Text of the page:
This past week afforded the Oceans interns a very special opportunity to get experience researching marine life other than Great Whites. We were invited to the
The project used the same tracking equipment and techniques as we use at Oceans, and the river conditions provided an ideal setting for us to get tracking experience and training. The river is a beautiful place with sand dunes at the river mouth and mountains behind.
Daytime tracking was actually very pleasant, but it got much more difficult at night. The sleep deprivation and stress of tracking the shark among unseen sand banks and floating driftwood was offset by the sight of the Milky Way, complete with shooting stars, overhead. We tracked the shark up to
There were times when it was clear from the tracking signal that the shark was literally under the boat, but only a few of us were ever actually able to see it through the murky water. One team caught a glimpse of its dorsal fin while it was swimming in the very shallow water near the banks.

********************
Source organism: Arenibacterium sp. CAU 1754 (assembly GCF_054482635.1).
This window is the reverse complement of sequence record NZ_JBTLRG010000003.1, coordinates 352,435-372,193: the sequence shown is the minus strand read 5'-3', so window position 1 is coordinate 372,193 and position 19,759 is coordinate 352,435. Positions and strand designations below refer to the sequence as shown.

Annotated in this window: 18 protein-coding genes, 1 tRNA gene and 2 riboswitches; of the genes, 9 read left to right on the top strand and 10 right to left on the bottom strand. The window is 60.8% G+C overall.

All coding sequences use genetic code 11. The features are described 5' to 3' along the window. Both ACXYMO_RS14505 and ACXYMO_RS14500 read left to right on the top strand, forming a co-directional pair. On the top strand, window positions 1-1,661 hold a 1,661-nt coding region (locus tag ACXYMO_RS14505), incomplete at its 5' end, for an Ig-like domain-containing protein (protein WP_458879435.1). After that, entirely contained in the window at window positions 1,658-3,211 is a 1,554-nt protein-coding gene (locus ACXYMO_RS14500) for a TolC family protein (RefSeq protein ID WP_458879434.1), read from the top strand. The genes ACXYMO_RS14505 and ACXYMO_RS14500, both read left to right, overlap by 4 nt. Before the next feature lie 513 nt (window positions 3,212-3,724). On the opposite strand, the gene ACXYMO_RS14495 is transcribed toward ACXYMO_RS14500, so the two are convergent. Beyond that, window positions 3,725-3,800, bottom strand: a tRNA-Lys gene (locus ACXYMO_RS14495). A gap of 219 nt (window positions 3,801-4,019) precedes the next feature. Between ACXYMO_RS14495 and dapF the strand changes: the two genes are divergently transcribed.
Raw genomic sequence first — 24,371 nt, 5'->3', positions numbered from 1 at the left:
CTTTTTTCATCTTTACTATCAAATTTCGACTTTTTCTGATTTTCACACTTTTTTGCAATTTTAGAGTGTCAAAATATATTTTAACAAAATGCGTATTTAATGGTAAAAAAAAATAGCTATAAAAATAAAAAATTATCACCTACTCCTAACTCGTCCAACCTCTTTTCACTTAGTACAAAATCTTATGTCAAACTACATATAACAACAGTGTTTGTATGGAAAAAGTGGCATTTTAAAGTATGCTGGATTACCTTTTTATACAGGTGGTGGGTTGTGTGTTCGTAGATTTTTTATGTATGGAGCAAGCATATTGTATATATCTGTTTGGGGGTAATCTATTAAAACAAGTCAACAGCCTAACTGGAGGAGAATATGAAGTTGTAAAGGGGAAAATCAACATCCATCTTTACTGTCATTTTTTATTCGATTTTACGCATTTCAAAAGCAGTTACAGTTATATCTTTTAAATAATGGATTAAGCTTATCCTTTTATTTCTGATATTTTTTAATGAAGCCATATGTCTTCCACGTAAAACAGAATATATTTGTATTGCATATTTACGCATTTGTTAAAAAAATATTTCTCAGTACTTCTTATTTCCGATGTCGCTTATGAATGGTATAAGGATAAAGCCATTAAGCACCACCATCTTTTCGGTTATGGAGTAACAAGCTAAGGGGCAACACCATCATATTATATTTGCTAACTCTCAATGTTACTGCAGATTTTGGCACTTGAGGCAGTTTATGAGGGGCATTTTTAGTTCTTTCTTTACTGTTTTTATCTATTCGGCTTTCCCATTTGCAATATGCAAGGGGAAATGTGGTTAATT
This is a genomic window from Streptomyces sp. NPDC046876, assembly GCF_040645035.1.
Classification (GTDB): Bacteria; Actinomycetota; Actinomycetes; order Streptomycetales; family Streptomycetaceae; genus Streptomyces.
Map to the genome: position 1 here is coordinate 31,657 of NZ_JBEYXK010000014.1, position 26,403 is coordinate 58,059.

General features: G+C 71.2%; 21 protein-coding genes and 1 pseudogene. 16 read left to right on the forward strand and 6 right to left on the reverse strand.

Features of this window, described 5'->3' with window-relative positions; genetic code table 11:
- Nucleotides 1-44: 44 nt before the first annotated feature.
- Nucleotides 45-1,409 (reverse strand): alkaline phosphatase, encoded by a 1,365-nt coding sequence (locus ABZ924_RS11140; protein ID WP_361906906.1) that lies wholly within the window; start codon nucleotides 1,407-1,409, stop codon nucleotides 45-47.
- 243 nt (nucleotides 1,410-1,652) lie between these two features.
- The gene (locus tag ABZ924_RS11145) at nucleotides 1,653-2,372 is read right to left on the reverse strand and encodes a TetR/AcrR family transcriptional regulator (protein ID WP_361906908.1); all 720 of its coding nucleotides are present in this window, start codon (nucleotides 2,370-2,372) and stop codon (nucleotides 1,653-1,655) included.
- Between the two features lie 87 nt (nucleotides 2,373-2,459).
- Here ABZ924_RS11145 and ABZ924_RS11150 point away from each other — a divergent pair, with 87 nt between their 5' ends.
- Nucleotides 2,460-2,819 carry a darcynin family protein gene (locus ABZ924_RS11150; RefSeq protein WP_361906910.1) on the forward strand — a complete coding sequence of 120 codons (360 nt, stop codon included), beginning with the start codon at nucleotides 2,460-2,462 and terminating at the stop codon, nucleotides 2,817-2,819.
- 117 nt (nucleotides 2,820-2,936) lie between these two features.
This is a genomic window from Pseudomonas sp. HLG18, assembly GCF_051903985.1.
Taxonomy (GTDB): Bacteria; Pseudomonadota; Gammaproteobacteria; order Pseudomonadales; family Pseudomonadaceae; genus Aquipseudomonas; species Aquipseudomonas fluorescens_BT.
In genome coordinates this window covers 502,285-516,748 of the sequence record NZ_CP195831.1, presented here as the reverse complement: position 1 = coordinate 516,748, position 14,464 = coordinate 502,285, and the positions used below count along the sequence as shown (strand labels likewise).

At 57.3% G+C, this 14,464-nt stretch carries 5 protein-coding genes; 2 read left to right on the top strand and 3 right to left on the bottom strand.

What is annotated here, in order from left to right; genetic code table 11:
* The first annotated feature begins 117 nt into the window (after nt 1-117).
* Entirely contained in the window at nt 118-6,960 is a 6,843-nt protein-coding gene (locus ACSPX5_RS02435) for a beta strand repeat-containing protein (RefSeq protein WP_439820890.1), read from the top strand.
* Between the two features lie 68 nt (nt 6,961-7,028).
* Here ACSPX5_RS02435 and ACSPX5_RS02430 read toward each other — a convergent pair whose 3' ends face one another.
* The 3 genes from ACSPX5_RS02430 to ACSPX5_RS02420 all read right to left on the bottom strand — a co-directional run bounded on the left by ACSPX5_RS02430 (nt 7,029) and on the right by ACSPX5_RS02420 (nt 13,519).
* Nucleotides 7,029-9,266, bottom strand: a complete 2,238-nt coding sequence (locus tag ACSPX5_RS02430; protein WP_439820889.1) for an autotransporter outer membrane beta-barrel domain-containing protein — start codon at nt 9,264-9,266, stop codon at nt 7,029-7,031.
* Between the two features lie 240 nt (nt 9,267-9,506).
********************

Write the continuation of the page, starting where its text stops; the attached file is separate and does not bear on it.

It was a really cool experience and gave us an idea of how shark research is conducted in other places and on other species. It was a nice change of scenery for a while, but we were all glad to get back to
Oceans Interns: Sam and Mike